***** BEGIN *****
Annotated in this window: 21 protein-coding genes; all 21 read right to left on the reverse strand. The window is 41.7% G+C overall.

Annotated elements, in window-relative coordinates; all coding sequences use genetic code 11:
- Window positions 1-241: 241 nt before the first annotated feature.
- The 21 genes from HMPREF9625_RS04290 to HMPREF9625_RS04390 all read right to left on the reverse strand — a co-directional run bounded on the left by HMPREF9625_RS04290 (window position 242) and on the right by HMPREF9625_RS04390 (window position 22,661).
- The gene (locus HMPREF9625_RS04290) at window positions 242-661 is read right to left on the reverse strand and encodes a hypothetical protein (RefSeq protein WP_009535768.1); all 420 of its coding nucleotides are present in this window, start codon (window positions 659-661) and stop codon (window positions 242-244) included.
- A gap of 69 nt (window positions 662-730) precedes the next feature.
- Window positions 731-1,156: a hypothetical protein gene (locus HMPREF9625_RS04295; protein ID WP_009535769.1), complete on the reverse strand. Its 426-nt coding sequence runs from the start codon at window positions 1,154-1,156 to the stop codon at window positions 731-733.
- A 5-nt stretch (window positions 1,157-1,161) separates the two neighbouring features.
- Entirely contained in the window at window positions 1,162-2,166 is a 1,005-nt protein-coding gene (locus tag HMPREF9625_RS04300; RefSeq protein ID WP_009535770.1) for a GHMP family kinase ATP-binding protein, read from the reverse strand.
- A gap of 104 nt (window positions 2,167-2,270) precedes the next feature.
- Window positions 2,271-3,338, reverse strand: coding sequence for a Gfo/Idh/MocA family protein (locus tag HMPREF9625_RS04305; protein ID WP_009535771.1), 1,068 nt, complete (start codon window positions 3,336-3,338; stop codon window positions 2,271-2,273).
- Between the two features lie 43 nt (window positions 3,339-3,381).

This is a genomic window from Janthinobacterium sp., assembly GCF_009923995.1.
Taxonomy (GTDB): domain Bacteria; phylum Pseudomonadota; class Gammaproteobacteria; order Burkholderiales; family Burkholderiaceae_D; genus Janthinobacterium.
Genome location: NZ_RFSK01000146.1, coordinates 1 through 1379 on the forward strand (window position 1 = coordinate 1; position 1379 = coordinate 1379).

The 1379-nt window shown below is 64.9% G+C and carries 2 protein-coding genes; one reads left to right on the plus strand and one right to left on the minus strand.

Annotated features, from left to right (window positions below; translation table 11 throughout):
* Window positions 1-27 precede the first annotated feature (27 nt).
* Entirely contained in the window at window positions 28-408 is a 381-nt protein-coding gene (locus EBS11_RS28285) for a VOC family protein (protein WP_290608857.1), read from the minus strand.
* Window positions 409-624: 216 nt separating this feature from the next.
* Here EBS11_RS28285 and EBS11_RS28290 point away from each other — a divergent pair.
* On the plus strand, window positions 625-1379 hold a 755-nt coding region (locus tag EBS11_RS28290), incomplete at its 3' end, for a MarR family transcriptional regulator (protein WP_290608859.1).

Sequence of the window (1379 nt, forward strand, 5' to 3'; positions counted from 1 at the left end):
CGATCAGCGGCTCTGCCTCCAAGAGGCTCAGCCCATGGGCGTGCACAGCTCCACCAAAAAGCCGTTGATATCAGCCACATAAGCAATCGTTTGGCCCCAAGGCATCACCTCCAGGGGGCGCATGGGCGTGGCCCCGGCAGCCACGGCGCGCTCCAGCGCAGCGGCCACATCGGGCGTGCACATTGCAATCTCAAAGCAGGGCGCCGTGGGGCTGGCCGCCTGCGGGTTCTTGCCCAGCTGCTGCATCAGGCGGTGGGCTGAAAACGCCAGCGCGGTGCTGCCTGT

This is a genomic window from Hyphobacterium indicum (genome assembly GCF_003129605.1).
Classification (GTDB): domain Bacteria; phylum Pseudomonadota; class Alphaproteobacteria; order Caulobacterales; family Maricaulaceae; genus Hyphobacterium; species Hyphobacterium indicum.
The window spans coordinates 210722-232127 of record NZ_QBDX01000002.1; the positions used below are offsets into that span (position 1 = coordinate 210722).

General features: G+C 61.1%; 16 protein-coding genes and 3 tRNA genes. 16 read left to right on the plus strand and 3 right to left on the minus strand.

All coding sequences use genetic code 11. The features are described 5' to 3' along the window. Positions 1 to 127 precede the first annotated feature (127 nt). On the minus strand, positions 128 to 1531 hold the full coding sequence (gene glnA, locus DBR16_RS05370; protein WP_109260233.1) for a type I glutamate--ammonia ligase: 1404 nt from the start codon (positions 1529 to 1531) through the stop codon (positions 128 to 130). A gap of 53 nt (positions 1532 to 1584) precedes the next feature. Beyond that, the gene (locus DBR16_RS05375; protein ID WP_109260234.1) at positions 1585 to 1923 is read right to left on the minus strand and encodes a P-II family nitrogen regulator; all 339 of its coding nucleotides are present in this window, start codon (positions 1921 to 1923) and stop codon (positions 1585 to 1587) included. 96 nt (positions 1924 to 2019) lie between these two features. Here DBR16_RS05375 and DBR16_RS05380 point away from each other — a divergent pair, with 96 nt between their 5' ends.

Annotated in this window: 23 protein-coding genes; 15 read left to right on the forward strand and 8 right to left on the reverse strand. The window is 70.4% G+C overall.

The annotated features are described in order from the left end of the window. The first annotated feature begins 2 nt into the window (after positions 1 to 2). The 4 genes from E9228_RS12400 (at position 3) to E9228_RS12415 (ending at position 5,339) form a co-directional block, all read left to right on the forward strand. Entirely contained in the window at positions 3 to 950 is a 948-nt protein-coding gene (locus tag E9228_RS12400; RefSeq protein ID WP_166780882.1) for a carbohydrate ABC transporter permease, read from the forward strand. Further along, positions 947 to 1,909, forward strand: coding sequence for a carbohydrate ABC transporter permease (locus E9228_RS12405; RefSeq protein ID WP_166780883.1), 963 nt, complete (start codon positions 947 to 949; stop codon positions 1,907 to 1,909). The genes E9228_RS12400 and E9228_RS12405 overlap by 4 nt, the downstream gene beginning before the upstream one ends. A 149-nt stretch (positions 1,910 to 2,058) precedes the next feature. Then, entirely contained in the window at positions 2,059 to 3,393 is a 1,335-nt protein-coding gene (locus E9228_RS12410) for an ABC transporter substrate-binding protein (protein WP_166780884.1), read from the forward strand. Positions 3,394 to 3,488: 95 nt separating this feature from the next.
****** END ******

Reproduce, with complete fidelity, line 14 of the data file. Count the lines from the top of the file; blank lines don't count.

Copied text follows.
Taxonomy (GTDB): domain Bacteria; phylum Pseudomonadota; class Gammaproteobacteria; order Burkholderiales; family Burkholderiaceae_D; genus Janthinobacterium.